Babel

Rated NR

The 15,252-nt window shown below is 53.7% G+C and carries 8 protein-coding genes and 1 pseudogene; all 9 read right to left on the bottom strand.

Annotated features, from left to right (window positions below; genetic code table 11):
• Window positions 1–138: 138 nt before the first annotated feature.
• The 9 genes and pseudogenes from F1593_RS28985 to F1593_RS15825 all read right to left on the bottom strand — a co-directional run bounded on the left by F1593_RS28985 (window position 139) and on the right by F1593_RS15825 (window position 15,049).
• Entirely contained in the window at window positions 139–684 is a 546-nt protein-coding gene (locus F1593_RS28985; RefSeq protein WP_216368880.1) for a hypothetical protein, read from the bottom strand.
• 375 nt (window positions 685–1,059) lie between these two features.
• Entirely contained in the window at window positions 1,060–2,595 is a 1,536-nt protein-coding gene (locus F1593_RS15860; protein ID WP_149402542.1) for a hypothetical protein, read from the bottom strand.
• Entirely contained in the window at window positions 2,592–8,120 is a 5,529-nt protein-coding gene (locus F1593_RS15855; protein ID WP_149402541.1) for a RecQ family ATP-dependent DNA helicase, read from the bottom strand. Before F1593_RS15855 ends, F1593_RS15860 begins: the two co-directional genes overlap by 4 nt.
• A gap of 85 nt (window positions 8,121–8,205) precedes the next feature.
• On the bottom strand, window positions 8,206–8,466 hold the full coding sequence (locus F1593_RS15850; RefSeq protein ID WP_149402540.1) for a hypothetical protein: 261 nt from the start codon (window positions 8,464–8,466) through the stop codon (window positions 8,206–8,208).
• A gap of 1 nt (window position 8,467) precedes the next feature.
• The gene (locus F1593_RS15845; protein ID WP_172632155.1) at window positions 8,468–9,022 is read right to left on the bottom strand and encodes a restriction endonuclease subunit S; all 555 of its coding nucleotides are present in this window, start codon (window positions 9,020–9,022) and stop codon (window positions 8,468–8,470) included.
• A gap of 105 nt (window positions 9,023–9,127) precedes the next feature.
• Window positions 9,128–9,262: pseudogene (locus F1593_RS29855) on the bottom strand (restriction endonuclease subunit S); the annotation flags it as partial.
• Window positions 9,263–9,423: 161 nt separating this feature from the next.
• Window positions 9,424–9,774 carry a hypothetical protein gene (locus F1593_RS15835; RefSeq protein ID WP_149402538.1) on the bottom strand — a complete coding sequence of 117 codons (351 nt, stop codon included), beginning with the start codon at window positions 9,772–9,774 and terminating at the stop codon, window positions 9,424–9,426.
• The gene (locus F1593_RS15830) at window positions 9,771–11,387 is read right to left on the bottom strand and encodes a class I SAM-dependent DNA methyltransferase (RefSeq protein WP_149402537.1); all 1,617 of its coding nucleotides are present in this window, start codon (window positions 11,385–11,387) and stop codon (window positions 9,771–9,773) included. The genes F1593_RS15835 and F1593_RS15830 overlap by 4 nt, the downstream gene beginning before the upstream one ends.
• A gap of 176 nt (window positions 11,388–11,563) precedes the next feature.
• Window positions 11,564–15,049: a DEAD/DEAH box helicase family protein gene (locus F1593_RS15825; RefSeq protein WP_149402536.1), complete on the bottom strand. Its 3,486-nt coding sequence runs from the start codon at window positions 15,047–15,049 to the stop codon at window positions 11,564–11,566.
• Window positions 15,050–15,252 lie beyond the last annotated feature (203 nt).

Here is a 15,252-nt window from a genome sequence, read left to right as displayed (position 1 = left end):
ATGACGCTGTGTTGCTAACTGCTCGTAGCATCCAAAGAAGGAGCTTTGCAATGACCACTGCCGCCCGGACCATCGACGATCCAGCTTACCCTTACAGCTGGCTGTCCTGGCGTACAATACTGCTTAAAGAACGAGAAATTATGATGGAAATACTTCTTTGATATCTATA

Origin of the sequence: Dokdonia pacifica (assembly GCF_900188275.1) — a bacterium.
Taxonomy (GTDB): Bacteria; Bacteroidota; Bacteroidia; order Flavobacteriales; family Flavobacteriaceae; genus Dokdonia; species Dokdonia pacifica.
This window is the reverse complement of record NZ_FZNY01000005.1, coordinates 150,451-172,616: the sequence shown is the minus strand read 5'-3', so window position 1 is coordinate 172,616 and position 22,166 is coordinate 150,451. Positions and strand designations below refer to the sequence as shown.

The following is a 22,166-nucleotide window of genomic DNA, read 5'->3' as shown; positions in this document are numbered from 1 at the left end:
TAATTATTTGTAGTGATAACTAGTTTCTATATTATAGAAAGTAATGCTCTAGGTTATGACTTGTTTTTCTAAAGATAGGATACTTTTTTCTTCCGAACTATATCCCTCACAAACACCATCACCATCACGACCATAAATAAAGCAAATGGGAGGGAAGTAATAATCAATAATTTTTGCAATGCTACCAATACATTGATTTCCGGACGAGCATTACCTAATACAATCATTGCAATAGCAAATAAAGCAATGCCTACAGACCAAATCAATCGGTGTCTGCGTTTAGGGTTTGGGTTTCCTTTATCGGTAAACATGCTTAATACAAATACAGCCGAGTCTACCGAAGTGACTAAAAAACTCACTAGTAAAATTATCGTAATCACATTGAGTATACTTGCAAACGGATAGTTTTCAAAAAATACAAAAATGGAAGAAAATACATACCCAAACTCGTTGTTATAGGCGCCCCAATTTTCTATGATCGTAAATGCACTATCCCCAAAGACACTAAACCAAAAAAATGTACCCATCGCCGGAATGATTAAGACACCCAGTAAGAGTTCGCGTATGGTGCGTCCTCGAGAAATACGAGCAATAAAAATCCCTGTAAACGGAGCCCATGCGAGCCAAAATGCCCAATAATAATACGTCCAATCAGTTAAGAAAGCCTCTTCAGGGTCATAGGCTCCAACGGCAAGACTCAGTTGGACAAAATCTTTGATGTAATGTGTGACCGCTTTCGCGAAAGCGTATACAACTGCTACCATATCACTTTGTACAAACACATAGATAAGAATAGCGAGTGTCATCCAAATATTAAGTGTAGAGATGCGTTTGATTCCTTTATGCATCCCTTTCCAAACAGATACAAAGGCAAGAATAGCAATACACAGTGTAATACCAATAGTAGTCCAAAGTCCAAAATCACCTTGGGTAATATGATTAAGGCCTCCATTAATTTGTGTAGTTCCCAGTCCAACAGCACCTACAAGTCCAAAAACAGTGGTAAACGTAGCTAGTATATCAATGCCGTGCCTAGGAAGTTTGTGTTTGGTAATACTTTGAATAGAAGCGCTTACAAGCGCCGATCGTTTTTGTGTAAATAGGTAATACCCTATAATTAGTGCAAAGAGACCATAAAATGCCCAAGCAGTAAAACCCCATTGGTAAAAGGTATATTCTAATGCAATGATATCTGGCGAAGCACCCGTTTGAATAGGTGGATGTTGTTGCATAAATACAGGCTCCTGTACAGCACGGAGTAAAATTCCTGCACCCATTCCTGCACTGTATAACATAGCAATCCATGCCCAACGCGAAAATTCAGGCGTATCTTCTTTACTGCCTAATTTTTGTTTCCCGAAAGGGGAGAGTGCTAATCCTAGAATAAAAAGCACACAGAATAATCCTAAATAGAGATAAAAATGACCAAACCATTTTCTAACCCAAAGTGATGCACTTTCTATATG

Alberto González Iñárritu, who directed Amores Perros and 21 Grams, tries for an incredible amount of complexity in this tale of three continents and four interlocking stories. In North Africa, Ahmed and Yusuf, two preteen goatherds, get a new gun. Meanwhile, Richard (Brad Pitt) and Susan (Cate Blanchett) are on vacation in an attempt to get over the death of their infant son. Back in San Diego, their housekeeper is looking after their two surviving children and getting ready to go to her own son’s wedding in Mexico. And in Japan, deaf Chieko, a 16-year-old girl, longs for the kind of companionship that one reads about in adults-only manga. All of their stories link together when a bullet hits Susan in the neck, causing mayhem and leading to encounters with the Border Patrol, naked police interrogations in Tokyo and a tour bus full of irate passengers stuck in a tiny village with only one phone. I wish it had all worked a little better: In spite of the brilliant intricacy of the tale, it came off as a bit pat. There’s some great cinematography, especially in the Tokyo segments, and some beautiful scenes with the two North African brothers, but the central tale of Richard and Susan was a little too movie-of-the-week, and the story of the Hispanic housekeeper wound up preachy and obvious. It’s still worth seeing, but not as good as some of Iñárritu’s earlier work.

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